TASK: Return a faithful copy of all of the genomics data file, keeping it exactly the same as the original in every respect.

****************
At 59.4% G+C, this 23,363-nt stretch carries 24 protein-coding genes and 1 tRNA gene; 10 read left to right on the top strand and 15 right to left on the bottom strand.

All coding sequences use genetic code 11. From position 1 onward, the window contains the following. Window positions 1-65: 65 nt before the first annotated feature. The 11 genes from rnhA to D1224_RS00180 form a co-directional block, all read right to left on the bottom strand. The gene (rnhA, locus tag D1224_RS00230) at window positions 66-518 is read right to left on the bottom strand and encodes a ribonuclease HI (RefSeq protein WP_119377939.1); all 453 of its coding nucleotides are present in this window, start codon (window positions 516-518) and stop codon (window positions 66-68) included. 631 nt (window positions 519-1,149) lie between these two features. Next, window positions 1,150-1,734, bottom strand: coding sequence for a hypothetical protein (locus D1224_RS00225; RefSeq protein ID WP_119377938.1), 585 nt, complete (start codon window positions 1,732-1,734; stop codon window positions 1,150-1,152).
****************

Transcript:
At 59.4% G+C, this 23,363-nt stretch carries 24 protein-coding genes and 1 tRNA gene; 10 read left to right on the top strand and 15 right to left on the bottom strand.

All coding sequences use genetic code 11. From position 1 onward, the window contains the following. Window positions 1-65: 65 nt before the first annotated feature. The 11 genes from rnhA to D1224_RS00180 form a co-directional block, all read right to left on the bottom strand. The gene (rnhA, locus tag D1224_RS00230) at window positions 66-518 is read right to left on the bottom strand and encodes a ribonuclease HI (RefSeq protein WP_119377939.1); all 453 of its coding nucleotides are present in this window, start codon (window positions 516-518) and stop codon (window positions 66-68) included. 631 nt (window positions 519-1,149) lie between these two features. Next, window positions 1,150-1,734, bottom strand: coding sequence for a hypothetical protein (locus D1224_RS00225; RefSeq protein ID WP_119377938.1), 585 nt, complete (start codon window positions 1,732-1,734; stop codon window positions 1,150-1,152).